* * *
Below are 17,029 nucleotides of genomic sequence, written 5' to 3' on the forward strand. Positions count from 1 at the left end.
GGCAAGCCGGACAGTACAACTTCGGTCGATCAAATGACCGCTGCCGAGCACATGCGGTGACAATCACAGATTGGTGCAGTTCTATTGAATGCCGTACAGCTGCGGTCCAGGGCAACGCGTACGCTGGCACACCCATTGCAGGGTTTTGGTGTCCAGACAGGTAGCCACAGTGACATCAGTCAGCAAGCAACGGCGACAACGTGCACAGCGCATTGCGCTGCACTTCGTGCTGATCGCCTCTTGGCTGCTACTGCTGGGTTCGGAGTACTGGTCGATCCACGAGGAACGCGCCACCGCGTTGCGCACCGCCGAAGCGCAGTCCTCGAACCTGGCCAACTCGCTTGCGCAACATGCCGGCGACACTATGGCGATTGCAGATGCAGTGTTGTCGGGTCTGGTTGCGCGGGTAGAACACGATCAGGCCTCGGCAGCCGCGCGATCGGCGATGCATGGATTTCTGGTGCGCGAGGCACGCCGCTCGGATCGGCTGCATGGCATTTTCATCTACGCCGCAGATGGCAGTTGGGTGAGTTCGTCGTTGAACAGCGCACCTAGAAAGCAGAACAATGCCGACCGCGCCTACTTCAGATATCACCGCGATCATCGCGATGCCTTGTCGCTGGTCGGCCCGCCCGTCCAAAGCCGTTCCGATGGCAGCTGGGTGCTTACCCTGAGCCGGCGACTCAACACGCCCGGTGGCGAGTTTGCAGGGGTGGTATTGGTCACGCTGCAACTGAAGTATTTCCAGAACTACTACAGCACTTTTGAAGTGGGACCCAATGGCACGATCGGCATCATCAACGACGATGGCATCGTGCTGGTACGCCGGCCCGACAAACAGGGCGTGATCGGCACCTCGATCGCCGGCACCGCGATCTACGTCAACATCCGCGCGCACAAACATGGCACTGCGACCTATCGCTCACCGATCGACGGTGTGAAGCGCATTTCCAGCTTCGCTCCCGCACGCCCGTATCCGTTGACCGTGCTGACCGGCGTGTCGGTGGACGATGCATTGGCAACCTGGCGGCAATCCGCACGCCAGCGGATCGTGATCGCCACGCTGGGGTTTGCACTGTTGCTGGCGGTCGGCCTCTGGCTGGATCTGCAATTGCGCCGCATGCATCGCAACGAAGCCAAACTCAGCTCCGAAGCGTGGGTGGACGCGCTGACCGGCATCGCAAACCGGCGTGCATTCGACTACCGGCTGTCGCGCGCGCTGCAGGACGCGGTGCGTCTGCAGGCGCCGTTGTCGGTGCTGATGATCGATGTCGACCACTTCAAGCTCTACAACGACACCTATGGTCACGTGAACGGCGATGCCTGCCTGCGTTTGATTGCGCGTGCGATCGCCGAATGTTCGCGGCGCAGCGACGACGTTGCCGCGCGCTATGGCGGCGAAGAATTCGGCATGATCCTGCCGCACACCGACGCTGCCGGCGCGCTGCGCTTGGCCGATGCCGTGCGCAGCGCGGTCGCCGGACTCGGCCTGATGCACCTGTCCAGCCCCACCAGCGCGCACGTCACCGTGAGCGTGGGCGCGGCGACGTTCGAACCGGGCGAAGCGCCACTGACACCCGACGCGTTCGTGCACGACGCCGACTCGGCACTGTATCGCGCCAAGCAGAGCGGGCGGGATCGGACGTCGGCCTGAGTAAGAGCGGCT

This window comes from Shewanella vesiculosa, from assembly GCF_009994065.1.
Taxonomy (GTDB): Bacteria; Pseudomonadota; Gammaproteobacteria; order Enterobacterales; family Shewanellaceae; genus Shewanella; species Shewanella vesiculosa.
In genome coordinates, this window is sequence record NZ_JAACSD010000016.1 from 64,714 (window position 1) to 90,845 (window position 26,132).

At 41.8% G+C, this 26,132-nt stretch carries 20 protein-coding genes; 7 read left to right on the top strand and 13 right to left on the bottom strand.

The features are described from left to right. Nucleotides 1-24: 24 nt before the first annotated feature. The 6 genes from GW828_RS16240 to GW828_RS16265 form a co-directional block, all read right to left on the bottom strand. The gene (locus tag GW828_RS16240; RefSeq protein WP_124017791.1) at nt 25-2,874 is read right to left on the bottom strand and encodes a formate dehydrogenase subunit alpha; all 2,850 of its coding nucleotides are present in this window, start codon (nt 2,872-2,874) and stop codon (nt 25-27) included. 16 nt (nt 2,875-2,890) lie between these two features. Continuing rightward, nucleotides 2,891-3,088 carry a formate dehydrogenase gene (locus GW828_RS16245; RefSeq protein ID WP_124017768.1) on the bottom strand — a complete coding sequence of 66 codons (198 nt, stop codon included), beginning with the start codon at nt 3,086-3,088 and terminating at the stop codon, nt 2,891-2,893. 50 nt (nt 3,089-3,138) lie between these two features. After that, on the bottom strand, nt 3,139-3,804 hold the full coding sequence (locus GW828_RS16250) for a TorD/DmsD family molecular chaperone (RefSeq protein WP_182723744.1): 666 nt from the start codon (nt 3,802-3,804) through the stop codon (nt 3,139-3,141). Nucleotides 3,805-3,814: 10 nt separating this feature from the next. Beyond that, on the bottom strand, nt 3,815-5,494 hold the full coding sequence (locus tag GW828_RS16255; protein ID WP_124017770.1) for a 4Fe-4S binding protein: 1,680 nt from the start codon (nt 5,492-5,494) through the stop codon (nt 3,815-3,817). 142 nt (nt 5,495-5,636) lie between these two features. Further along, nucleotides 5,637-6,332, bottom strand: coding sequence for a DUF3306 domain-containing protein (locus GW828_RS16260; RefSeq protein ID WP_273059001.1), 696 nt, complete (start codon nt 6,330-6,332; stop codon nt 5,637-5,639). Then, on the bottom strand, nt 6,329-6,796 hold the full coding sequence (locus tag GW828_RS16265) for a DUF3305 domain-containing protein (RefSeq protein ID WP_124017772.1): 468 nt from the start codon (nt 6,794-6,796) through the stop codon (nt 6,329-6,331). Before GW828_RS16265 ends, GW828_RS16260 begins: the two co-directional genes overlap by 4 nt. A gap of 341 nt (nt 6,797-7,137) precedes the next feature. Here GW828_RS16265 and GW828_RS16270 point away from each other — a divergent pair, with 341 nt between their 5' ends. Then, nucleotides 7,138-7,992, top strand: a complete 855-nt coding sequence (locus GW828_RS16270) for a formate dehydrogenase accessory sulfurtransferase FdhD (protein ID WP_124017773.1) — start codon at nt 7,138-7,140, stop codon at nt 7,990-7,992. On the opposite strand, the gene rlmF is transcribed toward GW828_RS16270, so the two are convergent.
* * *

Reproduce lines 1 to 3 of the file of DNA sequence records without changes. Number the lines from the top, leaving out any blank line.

Below are 17,029 nucleotides of genomic sequence, written 5' to 3' on the forward strand. Positions count from 1 at the left end.
GGCAAGCCGGACAGTACAACTTCGGTCGATCAAATGACCGCTGCCGAGCACATGCGGTGACAATCACAGATTGGTGCAGTTCTATTGAATGCCGTACAGCTGCGGTCCAGGGCAACGCGTACGCTGGCACACCCATTGCAGGGTTTTGGTGTCCAGACAGGTAGCCACAGTGACATCAGTCAGCAAGCAACGGCGACAACGTGCACAGCGCATTGCGCTGCACTTCGTGCTGATCGCCTCTTGGCTGCTACTGCTGGGTTCGGAGTACTGGTCGATCCACGAGGAACGCGCCACCGCGTTGCGCACCGCCGAAGCGCAGTCCTCGAACCTGGCCAACTCGCTTGCGCAACATGCCGGCGACACTATGGCGATTGCAGATGCAGTGTTGTCGGGTCTGGTTGCGCGGGTAGAACACGATCAGGCCTCGGCAGCCGCGCGATCGGCGATGCATGGATTTCTGGTGCGCGAGGCACGCCGCTCGGATCGGCTGCATGGCATTTTCATCTACGCCGCAGATGGCAGTTGGGTGAGTTCGTCGTTGAACAGCGCACCTAGAAAGCAGAACAATGCCGACCGCGCCTACTTCAGATATCACCGCGATCATCGCGATGCCTTGTCGCTGGTCGGCCCGCCCGTCCAAAGCCGTTCCGATGGCAGCTGGGTGCTTACCCTGAGCCGGCGACTCAACACGCCCGGTGGCGAGTTTGCAGGGGTGGTATTGGTCACGCTGCAACTGAAGTATTTCCAGAACTACTACAGCACTTTTGAAGTGGGACCCAATGGCACGATCGGCATCATCAACGACGATGGCATCGTGCTGGTACGCCGGCCCGACAAACAGGGCGTGATCGGCACCTCGATCGCCGGCACCGCGATCTACGTCAACATCCGCGCGCACAAACATGGCACTGCGACCTATCGCTCACCGATCGACGGTGTGAAGCGCATTTCCAGCTTCGCTCCCGCACGCCCGTATCCGTTGACCGTGCTGACCGGCGTGTCGGTGGACGATGCATTGGCAACCTGGCGGCAATCCGCACGCCAGCGGATCGTGATCGCCACGCTGGGGTTTGCACTGTTGCTGGCGGTCGGCCTCTGGCTGGATCTGCAATTGCGCCGCATGCATCGCAACGAAGCCAAACTCAGCTCCGAAGCGTGGGTGGACGCGCTGACCGGCATCGCAAACCGGCGTGCATTCGACTACCGGCTGTCGCGCGCGCTGCAGGACGCGGTGCGTCTGCAGGCGCCGTTGTCGGTGCTGATGATCGATGTCGACCACTTCAAGCTCTACAACGACACCTATGGTCACGTGAACGGCGATGCCTGCCTGCGTTTGATTGCGCGTGCGATCGCCGAATGTTCGCGGCGCAGCGACGACGTTGCCGCGCGCTATGGCGGCGAAGAATTCGGCATGATCCTGCCGCACACCGACGCTGCCGGCGCGCTGCGCTTGGCCGATGCCGTGCGCAGCGCGGTCGCCGGACTCGGCCTGATGCACCTGTCCAGCCCCACCAGCGCGCACGTCACCGTGAGCGTGGGCGCGGCGACGTTCGAACCGGGCGAAGCGCCACTGACACCCGACGCGTTCGTGCACGACGCCGACTCGGCACTGTATCGCGCCAAGCAGAGCGGGCGGGATCGGACGTCGGCCTGAGTAAGAGCGGCT

This window comes from Shewanella vesiculosa, from assembly GCF_009994065.1.